Is it safe to view the transit of Venus?

You may view the sun—and thus the planet Venus passing in front of the sun—only if you use proper solar filters or indirect viewing techniques.  See for details, including links for purchasing solar viewing aids.  For an overview of the techniques listed below, see our Safe Viewing Techniques page.  

The preferred method is to view a magnified image of the sun through a telescope that has a solar filter on the large end.  Do  not look through a telescope without a solar filter on the large end.  And never use small  solar filters that attach to the eyepiece (as found in some older, cheaper telescopes).

You can project the image with binoculars, but  do  not look through binoculars unless you have proper solar filters on the large ends.  You can also make a clever device that will project onto a viewing screen the image of the sun.  Because the dot of Venus will be small relative to the sun, pinhole projection techniques—suitable for tracking eclipses—are ineffective for witnessing and no prescription tramadol sales timing the transit of Venus.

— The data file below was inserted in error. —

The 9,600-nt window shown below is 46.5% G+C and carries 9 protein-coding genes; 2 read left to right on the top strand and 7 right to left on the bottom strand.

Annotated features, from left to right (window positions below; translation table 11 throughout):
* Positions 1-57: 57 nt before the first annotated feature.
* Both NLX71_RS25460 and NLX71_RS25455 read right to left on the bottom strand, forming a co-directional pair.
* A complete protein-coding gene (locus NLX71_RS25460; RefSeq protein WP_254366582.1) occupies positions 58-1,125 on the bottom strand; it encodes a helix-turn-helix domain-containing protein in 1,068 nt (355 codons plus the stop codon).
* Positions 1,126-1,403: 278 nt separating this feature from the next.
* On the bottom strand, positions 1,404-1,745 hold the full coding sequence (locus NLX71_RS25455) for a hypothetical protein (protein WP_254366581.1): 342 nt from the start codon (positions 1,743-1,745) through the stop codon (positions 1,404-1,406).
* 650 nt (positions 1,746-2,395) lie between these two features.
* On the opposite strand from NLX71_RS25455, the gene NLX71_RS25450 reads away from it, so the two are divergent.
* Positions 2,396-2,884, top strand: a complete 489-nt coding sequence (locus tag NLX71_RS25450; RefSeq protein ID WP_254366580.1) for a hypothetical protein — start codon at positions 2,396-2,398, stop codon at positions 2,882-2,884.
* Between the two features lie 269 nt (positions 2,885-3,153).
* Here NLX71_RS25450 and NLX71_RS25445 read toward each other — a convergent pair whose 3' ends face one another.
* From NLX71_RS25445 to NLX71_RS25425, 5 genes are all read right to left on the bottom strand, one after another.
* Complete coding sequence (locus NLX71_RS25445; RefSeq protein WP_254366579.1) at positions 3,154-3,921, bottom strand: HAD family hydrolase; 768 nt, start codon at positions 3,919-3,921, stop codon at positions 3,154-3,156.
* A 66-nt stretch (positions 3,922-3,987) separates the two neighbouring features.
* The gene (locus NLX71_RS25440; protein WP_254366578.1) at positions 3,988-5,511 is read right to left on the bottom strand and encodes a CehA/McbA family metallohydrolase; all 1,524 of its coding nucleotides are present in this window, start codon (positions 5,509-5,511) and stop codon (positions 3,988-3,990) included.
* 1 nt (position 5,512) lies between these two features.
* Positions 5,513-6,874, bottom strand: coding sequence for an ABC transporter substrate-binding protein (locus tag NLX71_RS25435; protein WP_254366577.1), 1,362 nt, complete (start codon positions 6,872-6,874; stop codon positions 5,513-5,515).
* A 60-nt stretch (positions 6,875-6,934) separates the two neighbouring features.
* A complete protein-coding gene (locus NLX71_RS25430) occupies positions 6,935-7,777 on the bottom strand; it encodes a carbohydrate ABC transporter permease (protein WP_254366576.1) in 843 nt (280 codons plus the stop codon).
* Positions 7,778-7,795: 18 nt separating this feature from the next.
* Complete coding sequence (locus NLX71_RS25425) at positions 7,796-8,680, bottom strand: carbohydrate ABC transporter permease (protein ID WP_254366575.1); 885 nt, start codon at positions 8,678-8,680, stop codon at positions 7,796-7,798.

While it has been suggested that you can use #14 welder’s glasses or darker, do not view through welding glasses that transmit more light.  Do not consider the numbers to be additive; for example, do not use two #7 welding glasses on top of each other to make a #14.

For many observers in the North America, the transit begins near sunset on June 5, 2012.   Do not be lulled into thinking the sun’s intensity is significantly diminished when it is low on the horizon.  Severe eye damage or blindness can result if you view the sun without proper eye protection.

See our Safe Viewing Techniques page for more information.